In the land of the free, the United States, the department of Homeland Security has just approved a one-year contract which will see them investigate the effectiveness of using social networks to look for instances of bioterrorism, pandemics and other health and security risks.
The department of Homeland Security are paying Accenture Federal Services $3 million the scan the social networks for keywords in real-time, where they'll monitor if growing threats or health trends can be identified. An example would be if an individual talks of their nasty cough or cold on a Facebook status update, the software would be looking to see if key medical terminology is repeated in connected groups, or from other individuals from the same locale.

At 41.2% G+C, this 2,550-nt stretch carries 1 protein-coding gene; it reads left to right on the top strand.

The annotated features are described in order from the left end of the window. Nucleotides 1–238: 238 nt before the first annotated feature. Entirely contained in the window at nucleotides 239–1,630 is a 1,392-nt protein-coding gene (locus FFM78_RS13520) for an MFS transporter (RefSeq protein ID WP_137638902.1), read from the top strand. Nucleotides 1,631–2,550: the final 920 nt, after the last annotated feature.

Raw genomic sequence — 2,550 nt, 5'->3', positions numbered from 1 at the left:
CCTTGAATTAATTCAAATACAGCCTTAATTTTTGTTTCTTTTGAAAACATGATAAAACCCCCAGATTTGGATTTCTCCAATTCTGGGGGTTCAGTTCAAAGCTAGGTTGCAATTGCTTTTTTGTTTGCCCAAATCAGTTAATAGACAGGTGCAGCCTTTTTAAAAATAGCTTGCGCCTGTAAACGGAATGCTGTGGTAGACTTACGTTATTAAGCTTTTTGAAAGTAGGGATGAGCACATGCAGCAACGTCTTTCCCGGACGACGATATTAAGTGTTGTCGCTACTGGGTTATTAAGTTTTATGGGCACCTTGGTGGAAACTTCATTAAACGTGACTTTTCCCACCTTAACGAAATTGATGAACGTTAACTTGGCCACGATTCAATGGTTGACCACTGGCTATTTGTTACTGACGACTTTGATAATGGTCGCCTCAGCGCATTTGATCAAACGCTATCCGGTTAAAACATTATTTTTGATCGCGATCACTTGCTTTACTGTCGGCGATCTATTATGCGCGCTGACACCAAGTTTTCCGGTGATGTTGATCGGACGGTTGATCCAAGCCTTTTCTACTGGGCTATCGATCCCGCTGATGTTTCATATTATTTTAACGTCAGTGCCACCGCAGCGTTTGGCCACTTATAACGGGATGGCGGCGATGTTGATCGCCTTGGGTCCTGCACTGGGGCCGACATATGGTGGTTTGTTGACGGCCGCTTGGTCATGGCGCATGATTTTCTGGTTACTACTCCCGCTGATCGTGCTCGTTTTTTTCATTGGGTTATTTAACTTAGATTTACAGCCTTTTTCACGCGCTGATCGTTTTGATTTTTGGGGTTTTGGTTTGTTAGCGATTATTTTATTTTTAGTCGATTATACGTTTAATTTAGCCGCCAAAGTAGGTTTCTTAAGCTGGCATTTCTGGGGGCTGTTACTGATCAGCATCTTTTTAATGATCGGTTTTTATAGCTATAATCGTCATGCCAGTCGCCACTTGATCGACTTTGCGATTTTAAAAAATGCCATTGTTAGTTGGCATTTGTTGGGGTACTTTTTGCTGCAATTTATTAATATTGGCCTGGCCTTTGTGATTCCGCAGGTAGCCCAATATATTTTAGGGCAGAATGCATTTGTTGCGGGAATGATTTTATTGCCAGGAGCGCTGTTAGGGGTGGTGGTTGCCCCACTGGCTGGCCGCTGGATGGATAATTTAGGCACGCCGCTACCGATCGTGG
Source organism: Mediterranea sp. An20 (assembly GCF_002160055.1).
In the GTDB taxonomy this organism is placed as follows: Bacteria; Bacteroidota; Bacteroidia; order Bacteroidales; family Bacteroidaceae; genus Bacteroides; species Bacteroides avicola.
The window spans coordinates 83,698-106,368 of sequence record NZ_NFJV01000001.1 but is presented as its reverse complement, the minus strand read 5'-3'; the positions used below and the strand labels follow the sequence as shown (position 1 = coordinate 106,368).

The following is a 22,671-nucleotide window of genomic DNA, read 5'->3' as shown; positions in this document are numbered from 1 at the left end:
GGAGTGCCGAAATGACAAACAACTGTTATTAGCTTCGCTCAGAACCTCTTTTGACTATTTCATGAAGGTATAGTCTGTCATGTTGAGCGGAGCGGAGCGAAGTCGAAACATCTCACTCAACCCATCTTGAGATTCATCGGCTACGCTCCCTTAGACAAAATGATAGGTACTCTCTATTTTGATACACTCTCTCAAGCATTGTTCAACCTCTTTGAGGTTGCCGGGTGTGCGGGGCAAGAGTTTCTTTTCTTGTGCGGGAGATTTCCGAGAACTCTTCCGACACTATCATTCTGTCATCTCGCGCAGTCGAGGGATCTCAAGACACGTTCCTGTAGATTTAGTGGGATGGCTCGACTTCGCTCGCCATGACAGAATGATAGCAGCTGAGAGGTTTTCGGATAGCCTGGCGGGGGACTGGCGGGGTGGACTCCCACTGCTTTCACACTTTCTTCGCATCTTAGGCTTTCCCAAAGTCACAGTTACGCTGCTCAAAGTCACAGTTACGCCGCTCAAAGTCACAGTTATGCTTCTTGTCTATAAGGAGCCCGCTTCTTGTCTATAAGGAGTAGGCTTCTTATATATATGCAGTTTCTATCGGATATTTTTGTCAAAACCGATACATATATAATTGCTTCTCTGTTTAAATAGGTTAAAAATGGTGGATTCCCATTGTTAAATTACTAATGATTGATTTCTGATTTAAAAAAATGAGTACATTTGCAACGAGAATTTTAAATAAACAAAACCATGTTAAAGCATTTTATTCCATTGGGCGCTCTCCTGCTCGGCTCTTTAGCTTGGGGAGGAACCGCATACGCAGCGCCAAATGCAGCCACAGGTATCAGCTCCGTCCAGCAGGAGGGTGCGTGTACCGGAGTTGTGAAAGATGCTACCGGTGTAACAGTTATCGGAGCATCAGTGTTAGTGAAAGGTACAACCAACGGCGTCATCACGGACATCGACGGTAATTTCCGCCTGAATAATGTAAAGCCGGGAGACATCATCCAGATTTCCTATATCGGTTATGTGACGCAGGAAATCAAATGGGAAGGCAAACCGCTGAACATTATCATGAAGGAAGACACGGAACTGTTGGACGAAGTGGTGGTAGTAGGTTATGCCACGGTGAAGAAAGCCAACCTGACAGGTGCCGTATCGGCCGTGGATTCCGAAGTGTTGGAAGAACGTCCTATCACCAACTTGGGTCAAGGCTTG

Managing director for Accenture's public safety department, John Matchette, has said that "this is big data analytics", and has admitted that the technique hasn't been proven yet, adding:
In theory, social media analytics would have shown timely indicators for multiple past biological and health-related events.
Mobile data mapping has been used before, which tracked and predicted population movements after a natural disaster, with algorithms using data to track disease hotspots after the event itself. This latest experiment could lead to real-time information to help stop disease spread, developing an early warning system to help emergency services coordinate in a much more efficient manner. The exact social networks to be used haven't been confirmed, but it will surely be Facebook and Twitter.
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